Let’s talk about mental health

Depressed businesswoman

Businesswoman holding her head in her hands

Mental health is the most common cause of days off sick in the UK after minor illnesses, according to the Office for National Statistics. Its figures show that around 17 million working days were lost in the UK to sick leave caused by mental health issues in 2015, an increase of 25 percent on 2014.

Yet talking about mental health issues remains a big taboo. One employer which is confronting this is M&G. The company held its first Mind Matters colleague network this week. The session was held in a packed room and was filmed for those who could not attend. The speakers were Johnny Benjamin and Neil Laybourn.

They told the moving story of how they met – Neil spotted Johnny on Waterloo Bridge in January 2008 as he was preparing to throw himself off. Neil, a fitness instructor, was on his way into work and said alarm bells started ringing when he saw Johnny sitting on one side of the bridge staring into the water. He approached him and engaged him in conversation, managing gradually to talk him into coming off the side of the bridge to go for a coffee with him. At that moment, however, the police turned up and handcuffed Johnny and drove him off to be sectioned.

Neil worried about what had happened to Johnny over the next years. Johnny in turn remembered the fact that Neil had listened to him without judging and had told him not to be embarrassed and that he would get better. No-one had told him that since he was 10 when he first started hearing voices. He started working with the mental health charity Rethink Mental Illness and they suggested he try to track down Neil and use the story to raise awareness of mental illness. They launched a campaign which went viral and eventually Neil saw it and got in touch. There was an emotional reunion which sparked more media coverage and social media around the world and a Channel 4 film, The Man on the Bridge. The two men even got invited to the US to be interviewed.

They are now raising funds for the Heads Together charity by running the London marathon.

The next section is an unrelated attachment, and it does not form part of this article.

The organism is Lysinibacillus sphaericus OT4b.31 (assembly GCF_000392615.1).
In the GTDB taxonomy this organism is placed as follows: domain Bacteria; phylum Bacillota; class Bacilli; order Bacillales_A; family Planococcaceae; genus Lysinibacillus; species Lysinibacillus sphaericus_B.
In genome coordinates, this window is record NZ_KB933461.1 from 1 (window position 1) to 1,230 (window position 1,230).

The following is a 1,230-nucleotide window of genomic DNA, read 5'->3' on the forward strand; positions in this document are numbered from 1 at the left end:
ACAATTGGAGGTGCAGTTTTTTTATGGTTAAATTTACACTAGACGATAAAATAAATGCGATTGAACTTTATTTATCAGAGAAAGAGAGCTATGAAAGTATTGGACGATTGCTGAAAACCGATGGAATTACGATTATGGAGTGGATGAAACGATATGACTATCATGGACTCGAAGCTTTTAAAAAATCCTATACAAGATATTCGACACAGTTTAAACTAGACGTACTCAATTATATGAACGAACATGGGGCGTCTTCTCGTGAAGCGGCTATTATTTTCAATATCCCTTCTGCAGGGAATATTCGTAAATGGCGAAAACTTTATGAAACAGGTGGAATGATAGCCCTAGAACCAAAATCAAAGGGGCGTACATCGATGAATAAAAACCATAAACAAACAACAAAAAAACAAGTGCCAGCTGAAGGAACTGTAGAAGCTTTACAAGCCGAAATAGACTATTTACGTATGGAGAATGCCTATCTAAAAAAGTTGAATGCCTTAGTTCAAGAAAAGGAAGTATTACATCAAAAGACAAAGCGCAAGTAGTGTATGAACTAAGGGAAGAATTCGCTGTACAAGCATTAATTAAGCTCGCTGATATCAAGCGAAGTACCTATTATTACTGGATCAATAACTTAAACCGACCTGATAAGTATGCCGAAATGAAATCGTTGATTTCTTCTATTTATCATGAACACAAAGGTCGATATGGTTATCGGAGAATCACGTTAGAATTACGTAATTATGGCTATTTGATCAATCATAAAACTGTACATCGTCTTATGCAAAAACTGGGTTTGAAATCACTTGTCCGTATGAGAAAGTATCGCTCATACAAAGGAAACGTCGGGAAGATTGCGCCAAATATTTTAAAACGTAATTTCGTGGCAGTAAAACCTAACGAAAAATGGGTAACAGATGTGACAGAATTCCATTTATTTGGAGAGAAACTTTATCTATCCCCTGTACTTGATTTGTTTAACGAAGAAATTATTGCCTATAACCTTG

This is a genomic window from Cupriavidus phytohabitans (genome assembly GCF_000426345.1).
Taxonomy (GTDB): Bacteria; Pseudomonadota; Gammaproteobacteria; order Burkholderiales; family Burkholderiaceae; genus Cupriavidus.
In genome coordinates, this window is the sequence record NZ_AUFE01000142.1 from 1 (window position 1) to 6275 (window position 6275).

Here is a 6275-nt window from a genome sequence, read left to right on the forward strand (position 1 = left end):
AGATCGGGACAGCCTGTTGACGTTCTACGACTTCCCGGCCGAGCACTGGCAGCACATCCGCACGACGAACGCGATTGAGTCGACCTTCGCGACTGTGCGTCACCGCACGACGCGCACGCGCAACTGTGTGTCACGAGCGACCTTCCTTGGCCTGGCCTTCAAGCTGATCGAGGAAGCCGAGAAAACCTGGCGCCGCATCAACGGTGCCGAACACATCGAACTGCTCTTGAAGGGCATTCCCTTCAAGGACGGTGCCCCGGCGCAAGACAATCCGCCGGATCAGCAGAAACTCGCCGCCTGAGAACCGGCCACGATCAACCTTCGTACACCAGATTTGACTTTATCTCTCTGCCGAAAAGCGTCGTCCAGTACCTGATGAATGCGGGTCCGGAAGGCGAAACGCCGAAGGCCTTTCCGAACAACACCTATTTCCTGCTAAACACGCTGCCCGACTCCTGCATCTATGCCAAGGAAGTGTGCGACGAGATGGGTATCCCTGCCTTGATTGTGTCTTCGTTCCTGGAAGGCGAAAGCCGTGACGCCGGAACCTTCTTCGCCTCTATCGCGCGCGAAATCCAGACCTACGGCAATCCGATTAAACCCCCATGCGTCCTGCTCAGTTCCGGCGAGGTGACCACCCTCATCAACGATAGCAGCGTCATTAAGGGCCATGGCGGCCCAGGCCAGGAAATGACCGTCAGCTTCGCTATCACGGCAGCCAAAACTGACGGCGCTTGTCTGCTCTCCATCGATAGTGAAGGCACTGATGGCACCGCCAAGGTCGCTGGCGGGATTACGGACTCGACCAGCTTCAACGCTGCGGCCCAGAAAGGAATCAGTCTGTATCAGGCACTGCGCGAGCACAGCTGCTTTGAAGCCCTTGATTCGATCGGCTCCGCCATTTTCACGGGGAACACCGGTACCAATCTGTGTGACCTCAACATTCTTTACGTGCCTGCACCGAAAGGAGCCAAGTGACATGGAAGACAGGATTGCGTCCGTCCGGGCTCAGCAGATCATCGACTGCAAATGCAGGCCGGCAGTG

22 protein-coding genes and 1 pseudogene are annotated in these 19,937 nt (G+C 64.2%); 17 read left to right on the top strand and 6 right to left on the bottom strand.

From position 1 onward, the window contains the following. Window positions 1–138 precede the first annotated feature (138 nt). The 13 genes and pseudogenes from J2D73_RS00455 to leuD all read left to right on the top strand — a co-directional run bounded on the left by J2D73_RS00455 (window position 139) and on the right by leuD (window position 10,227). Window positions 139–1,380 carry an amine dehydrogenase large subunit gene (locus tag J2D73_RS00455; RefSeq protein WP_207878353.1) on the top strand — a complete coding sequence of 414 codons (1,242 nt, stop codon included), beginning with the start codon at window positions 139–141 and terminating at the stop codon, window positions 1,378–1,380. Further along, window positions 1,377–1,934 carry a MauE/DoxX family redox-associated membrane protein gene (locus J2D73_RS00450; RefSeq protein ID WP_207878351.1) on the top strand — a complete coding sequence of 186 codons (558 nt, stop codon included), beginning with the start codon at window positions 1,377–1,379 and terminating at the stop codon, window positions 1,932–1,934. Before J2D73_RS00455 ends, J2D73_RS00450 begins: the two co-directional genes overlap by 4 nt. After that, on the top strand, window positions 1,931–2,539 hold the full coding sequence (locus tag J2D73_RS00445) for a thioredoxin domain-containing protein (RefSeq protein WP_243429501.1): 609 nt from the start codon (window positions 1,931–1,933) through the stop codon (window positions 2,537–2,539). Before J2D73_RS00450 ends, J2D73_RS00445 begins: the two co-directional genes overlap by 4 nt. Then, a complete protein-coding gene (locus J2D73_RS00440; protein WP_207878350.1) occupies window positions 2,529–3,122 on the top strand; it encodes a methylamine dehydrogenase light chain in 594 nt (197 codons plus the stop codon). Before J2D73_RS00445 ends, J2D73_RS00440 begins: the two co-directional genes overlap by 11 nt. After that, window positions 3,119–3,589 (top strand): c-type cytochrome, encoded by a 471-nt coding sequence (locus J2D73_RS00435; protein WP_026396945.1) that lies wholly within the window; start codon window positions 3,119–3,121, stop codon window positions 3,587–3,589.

Johnny, who was diagnosed with schizo-affective disorder after years of self harming, hearing voices and a psychotic episode, made the point that, although mental heath problems are extremely common, they are a poor relation to physical health problems – not just in terms of funding [they get 10% of health funding] but also in terms of the stigma associated with them. Most mental health problems begin in adolescence, he said. He would like to see more education outreach to schools to break down that stigma and to encourage people to talk about their mental health honestly. He suffered from years of trying to mask what he was feeling.

The session was a powerful argument for getting people to be more open about mental health issues and M&G staff asked Johnny and Neil questions about how their network could help break down taboos around them. It was noted that, in an increasingly fast-paced world with multiple demands from work and family, those problems are likely to increase. Neil said policies were not enough. A good mental health network had to be driven by people. That meant identifying the right people and empowering them to make a difference. Talking about mental health issues openly would allow the right people to present themselves, he said, and they needed to be given the time to build the network.

He added that including mental heath under a general wellbeing umbrella would not be as effective as giving it its own separate identity. He would also like to see networks sharing knowledge that helps employees dealing with mental health problems. That included parents. Given many mental health problems begin in adolescence, parents need more support in how to deal with them, said Johnny. There was a big focus on childhood obesity, he added, but suicide was the biggest killer of young men and their suicide rates had not reduced in 30 years.

The session certainly drove home the point that mental health is something everyone should be concerned about. It is interesting to see employers moving into this space, given the huge impact of work and work life issues on mental health. Who knows where being able to talk about the issues openly could lead?

*Mum on the run is Mandy Garner, editor of Workingmums.co.uk.





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